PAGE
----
Syndergaard and Wheeler are both arbitration-eligible and will make more than you forecast here.

      As for your question, they cut Jason Bay with two years left on his deal following the 2012 season.

  6. September 21, 2017 at 12:39 pm

    Wheeler is 3-7 with a 5.21 era with 17 starts. At 800,000 you’re saying Wheeler is going to get more than a 25% raise? Thor has 5 starts this season. How is he going to go from 600,000 to over a million with the results from the past season? You’re saying a raise of nearly 100%? Completely forgot about Bay. Thanks for the painful reminder.

    • September 21, 2017 at 1:22 pm

      Wheeler didn’t pitch at all in 2016 and went from $546K to $800K. So, yes, I think he will top $1 million this year. And I would expect Syndergaard in his first year of arbitration eligibility to make a number similar to the $4 million plus that deGrom made in 2017 in what was his first year or arb eligibility.

  7. Pete In Iowa
    September 21, 2017 at 1:52 pm

    Totally agree with you Charlie. No matter if they trade, cut, re-sign, let him try to pitch his way to a spot in Spring Training or beyond.
    It’s a real shame.

  8. Jimmy P
    September 21, 2017 at 2:03 pm

    The Harvey problem is physical.

    I hate all the psychological mumbo-jumbo that people throw around on this one, getting his confidence back, blah blah blah. It’s crazy to me that we can all blame Mets problems this year to injuries to our starting pitching, but then blame Harvey’s problems on a lack of focus, etc. , minimizing the impact of the surgeries. He’s not physically right.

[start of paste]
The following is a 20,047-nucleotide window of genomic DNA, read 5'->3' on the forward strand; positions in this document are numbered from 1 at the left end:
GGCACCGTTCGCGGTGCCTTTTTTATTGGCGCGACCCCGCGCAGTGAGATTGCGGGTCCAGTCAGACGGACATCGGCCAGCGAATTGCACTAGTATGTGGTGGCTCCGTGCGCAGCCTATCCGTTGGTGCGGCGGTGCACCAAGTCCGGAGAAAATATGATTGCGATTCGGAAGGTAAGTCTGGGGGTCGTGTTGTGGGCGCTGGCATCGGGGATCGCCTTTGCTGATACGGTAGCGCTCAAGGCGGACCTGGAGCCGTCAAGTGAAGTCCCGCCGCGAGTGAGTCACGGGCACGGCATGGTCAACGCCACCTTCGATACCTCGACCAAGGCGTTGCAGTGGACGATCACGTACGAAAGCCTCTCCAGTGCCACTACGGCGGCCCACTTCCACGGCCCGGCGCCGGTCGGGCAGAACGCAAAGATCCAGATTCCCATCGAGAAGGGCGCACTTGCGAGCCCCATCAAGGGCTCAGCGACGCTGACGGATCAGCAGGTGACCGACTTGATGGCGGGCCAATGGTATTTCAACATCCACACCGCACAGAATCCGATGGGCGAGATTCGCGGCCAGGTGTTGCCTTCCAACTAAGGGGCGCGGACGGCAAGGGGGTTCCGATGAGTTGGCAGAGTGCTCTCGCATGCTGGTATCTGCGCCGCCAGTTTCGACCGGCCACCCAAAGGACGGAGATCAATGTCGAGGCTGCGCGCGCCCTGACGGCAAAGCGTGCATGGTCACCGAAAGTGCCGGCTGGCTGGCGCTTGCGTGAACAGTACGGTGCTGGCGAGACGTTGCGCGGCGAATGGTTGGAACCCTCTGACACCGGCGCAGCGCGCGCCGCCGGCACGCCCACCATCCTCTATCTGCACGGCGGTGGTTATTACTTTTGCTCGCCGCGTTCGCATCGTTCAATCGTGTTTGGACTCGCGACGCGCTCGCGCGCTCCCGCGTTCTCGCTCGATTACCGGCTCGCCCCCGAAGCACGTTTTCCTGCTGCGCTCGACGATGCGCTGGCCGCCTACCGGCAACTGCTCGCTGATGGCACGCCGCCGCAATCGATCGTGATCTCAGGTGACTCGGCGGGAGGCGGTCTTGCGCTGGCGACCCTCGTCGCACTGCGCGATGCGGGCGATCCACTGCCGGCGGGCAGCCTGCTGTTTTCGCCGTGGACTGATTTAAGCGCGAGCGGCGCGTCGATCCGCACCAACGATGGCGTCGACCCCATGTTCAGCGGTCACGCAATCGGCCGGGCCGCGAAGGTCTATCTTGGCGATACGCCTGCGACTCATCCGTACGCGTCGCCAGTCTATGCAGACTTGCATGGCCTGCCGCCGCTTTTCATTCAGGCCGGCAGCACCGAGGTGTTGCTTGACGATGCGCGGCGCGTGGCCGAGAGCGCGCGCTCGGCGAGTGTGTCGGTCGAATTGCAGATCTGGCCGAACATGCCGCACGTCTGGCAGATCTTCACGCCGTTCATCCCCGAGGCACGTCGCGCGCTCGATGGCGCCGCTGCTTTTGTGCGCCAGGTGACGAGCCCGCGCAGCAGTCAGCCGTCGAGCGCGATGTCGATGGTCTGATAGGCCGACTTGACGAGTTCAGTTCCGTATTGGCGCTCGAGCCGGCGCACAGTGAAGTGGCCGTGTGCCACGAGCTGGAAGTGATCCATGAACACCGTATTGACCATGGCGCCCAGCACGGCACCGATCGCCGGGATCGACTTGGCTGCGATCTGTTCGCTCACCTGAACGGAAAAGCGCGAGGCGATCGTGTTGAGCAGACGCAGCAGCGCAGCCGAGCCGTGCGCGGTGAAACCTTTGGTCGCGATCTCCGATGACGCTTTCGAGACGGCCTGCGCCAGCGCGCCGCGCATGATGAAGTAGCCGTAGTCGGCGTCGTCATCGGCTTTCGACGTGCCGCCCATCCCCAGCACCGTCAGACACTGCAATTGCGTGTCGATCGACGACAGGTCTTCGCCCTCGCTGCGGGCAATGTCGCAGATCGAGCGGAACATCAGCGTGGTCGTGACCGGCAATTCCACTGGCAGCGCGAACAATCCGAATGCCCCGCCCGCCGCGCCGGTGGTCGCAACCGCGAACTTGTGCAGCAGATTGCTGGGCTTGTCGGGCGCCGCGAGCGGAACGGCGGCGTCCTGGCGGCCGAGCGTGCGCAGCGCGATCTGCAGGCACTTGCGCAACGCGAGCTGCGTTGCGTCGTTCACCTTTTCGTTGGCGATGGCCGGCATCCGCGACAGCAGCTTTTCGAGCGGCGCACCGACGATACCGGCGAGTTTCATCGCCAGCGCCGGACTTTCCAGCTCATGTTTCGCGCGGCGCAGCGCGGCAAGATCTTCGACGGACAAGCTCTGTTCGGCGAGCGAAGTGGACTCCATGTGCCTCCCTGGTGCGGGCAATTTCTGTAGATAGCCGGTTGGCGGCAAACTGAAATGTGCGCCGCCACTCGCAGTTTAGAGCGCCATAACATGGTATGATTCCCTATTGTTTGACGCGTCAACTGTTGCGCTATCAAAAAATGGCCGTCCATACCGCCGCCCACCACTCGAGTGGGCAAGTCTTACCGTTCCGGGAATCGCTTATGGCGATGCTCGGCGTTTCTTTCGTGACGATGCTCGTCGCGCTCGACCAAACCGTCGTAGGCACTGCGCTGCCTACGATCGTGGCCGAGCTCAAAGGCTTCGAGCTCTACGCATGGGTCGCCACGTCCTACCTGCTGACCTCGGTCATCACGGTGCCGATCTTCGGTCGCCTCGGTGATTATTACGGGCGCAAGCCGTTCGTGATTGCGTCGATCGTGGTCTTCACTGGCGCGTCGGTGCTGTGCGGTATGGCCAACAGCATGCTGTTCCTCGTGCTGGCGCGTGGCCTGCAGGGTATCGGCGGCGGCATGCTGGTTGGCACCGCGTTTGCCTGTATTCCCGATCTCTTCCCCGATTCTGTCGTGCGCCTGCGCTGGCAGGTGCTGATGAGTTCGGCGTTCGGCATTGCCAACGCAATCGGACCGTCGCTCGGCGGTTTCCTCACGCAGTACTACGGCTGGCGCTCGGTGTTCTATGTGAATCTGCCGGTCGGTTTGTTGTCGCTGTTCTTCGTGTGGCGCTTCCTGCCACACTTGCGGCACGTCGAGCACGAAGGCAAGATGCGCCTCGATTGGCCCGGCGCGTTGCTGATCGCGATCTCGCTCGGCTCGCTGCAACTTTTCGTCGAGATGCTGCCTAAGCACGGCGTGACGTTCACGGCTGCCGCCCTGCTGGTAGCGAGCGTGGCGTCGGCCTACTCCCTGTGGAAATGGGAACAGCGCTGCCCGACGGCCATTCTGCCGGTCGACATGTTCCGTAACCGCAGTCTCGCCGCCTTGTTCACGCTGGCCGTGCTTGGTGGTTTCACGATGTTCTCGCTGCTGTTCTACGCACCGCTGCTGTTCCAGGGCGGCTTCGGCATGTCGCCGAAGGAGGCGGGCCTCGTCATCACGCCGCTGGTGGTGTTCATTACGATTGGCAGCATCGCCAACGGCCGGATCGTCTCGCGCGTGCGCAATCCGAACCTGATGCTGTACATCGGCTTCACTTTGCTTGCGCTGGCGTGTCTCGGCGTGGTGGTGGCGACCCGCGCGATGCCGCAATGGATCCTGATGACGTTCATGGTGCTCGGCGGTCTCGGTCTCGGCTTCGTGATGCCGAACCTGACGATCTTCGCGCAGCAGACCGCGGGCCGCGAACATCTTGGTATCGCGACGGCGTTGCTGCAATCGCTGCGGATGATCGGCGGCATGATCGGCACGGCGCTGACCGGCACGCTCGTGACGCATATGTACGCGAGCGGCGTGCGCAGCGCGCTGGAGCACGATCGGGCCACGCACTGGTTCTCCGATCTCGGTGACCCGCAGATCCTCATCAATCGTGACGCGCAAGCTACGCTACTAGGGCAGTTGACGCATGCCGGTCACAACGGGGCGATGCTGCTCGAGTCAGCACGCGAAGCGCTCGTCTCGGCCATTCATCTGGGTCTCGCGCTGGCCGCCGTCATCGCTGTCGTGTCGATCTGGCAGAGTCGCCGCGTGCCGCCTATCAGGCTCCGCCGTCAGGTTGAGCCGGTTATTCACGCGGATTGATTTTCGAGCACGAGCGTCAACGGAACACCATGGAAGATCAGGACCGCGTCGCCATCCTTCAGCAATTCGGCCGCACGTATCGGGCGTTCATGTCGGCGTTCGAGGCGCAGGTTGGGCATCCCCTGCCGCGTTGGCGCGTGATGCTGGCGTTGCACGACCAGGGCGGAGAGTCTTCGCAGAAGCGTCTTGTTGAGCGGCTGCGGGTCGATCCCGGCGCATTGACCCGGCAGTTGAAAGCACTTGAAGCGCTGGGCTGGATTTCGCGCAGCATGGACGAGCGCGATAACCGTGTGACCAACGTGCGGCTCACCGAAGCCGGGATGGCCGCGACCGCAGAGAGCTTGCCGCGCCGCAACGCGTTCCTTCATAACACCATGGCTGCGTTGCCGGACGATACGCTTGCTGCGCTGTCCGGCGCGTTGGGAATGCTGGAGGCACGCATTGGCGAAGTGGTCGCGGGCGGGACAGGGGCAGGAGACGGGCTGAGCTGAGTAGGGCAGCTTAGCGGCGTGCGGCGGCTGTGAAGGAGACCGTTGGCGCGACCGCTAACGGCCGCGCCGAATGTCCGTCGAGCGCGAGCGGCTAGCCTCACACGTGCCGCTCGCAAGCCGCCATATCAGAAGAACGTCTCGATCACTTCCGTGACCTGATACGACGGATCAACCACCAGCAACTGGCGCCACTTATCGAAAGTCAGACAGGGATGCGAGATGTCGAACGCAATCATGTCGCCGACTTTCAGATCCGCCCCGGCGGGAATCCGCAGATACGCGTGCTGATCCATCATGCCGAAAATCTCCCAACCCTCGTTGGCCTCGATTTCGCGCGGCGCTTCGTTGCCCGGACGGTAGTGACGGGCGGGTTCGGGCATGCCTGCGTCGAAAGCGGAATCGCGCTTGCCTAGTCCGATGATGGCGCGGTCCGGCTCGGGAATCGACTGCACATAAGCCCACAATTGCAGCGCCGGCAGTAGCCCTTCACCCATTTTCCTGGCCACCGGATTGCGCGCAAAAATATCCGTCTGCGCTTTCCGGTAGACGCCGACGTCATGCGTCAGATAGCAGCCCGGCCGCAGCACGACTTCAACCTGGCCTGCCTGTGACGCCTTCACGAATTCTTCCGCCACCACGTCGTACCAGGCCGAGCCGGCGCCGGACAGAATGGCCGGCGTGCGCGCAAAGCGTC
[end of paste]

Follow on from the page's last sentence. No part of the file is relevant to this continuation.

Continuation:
Thoracic Outlet Syndrome surgery is bad news.

    Look at Tyson Ross. That guy was a very, very good pitcher. From 2013, ERAs of 3.17, 2.81, and 3.26. Surgery in 2016.

    In 2017, he’s wasted: 49 IP, 42 Runs, ERA of 7.71.

    Do you think Ross has a medical problem? Or does he need to get his head together? Get his confidence back? Meet with a therapist?

    Now maybe Ross and Harvey need more time to recover, that’s very possible.

    The only psychological help Matt Harvey needs is to blow a fastball by a hitter for a change. He’s not going to get that lying on a couch talking about his mother.

    Dillon Gee came back this year, to an extent. He’s only thrown 45 IP and his 3.77 ERA masks a 5.12 FIP. Strikeouts down, walks significantly up. (Ross has had terrible time with control.)

    Again: Matt Harvey is a great pitcher and a great in-game competitor. And he’s always been a little bit of a prick. I believe his tremendous baseline of talent has allowed him to get away with a significant dropoff in “stuff.” It’s amazing he’s done this well, essentially with nothing.

    I’d personally give him the rest of the season off, let him rest and rehab, start throwing in January, and try to earn a job in the Spring. If he’s improved, great; if not, cut him loose before season starts and save 80% of the salary. Could go either way. I don’t see what he gains from these last two starts.

    If I had to bet: I’d guess he’s going to be better next year. How much better, I sure don’t know.